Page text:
*Not assessed for the purpose of grading Provides a clear vision of the intended learning and points the way for teaching and assessing
Link each years targets to the previous and following years to provide continuity
Link to whatever standards form the basis for accountability testing
States learning targets What makes a good curriculum guide? Assessment Development Cycle *Planning Stage (4 steps)
*Development Stage (2 steps)
*Use Stage (2 steps)

*Goal- For our assessments to yield accurate results on student achievements.
* The Assessment Development Cycle applies to any
type of assessment intended for the classroom use:
can be formative or summative. How do we determine a students level of achievement? PLANNING STAGE Step 1: Determining Users & Uses (planning decision is to determine)

1) Who will use info?
2) How and why will they use it?
3) Is the use formative or summative? PLANNING STAGE Cont... Step 2: Specify the Intended Learning Target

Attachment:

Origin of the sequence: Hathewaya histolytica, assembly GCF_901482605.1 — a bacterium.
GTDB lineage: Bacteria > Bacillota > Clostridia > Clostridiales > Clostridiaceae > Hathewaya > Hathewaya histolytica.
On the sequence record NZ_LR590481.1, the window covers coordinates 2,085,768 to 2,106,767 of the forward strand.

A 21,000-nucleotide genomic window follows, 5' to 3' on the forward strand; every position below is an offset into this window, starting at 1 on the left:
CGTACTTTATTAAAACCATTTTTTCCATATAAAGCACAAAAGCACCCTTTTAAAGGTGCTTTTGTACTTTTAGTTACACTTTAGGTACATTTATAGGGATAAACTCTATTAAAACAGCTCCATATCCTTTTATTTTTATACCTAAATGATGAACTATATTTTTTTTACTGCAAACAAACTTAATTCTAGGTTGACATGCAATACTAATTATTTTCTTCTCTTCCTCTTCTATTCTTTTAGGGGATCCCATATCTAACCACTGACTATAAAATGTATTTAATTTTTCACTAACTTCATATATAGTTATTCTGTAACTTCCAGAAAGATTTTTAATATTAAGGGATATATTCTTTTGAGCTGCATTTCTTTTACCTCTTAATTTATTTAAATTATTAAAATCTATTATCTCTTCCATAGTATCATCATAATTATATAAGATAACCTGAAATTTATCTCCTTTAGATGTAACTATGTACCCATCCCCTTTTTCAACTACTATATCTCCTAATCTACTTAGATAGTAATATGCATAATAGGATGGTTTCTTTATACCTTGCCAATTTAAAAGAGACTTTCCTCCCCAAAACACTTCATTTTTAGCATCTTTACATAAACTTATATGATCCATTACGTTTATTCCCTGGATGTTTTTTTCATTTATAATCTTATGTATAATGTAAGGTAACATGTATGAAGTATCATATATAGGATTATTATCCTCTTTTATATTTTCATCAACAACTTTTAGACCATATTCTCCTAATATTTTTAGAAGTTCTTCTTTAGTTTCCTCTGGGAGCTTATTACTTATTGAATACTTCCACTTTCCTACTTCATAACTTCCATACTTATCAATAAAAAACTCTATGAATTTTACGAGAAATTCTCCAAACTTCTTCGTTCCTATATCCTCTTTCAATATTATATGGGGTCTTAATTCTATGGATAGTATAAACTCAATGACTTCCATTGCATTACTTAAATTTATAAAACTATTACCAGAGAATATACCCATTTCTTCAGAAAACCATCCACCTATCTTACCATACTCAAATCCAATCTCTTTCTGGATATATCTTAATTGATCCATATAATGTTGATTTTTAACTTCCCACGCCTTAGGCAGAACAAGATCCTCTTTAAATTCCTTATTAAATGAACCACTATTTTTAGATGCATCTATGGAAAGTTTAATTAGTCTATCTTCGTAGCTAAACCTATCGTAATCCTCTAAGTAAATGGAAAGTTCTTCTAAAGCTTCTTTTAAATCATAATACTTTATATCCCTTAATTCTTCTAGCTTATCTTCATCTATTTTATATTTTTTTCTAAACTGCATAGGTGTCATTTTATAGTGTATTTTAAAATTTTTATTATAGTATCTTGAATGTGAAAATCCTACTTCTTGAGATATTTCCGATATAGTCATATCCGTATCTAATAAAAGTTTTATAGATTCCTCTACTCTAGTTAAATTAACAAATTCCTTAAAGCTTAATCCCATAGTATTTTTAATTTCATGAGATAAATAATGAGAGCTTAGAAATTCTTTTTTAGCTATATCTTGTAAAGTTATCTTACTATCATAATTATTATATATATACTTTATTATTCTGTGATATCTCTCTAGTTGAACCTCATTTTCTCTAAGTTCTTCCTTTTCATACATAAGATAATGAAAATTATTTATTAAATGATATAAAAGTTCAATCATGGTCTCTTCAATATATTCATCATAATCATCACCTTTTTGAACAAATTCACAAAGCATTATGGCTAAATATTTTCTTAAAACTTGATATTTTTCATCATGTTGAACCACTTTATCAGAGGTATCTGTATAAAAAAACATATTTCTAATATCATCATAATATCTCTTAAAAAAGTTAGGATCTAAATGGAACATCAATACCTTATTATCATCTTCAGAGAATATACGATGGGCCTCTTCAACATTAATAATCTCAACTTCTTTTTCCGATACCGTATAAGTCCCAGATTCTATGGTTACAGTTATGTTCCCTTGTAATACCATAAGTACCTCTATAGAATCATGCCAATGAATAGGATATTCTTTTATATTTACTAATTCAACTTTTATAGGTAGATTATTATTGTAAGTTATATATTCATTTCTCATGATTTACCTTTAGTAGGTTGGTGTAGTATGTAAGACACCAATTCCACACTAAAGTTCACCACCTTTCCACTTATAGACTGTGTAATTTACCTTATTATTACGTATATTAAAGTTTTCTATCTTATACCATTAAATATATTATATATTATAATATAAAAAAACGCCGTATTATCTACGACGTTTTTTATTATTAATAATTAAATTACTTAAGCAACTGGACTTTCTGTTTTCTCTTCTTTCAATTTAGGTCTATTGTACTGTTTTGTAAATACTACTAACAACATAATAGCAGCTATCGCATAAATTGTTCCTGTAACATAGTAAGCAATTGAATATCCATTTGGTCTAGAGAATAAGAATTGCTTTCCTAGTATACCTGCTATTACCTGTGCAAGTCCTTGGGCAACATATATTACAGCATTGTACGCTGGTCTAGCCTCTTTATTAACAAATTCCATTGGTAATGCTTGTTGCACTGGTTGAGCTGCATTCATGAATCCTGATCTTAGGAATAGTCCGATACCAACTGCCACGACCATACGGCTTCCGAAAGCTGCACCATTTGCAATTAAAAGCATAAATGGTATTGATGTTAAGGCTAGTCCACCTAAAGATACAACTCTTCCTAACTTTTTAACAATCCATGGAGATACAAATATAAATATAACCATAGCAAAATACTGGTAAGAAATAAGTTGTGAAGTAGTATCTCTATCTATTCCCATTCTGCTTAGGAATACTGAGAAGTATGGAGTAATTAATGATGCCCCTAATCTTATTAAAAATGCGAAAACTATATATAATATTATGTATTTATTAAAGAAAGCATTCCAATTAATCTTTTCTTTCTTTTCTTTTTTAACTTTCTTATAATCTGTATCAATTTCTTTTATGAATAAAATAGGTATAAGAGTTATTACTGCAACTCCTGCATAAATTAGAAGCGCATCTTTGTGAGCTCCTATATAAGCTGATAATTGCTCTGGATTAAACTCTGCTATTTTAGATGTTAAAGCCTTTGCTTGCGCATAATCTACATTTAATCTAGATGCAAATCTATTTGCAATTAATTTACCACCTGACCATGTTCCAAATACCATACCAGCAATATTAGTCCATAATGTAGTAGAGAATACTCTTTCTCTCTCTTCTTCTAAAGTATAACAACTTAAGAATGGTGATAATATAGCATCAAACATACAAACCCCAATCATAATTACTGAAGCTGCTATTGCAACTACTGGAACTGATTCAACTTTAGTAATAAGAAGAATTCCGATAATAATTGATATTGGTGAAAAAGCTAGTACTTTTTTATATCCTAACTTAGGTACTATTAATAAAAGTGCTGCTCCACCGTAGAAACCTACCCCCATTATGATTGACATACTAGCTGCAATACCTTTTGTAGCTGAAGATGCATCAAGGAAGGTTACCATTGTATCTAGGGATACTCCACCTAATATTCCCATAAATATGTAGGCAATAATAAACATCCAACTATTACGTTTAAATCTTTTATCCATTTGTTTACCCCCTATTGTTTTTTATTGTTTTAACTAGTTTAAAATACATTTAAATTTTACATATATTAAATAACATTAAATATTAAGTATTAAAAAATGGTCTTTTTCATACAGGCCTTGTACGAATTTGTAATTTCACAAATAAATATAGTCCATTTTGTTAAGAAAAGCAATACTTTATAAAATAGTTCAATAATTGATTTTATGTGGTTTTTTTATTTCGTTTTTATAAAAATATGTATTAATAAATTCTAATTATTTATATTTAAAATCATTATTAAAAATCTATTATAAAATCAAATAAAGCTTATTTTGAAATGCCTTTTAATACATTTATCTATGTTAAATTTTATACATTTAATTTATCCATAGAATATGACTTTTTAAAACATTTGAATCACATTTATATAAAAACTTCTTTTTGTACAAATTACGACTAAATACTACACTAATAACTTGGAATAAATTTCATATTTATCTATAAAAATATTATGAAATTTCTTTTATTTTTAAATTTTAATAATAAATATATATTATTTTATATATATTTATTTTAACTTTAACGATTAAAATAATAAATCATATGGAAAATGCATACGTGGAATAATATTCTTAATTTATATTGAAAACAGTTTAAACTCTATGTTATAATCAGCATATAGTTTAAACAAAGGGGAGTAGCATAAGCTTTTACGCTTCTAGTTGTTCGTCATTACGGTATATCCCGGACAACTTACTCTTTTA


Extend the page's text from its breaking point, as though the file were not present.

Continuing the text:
-Specifying the intended learning target is important due to
the depth of a learning target affects how much coverage it will
need on the assessment and in instruction.
-Classifying target is important because different target types require different assessment methods. Step 3: Selecting the Appropriate Assessment methods
Match appropriate assessment methods to learning targets. PLANNING STAGE Cont... PLANNING STAGE Cont... Step 4: Determine the Appropriate Sample Size
Sample Challenge:

1)What will be the scope of coverage of this assessment?
2) What will be the importance of the standards or learning targets to be assessed? Step 5:
*Develop or select items, exercises, or tasks and scoring instruments adhering to guidelines for quality specific to each method
Step 6:
* Review and critique the assessment before using it. Assessment Development Stage Use Stage of the Cycle Step 7
*Administer and score the test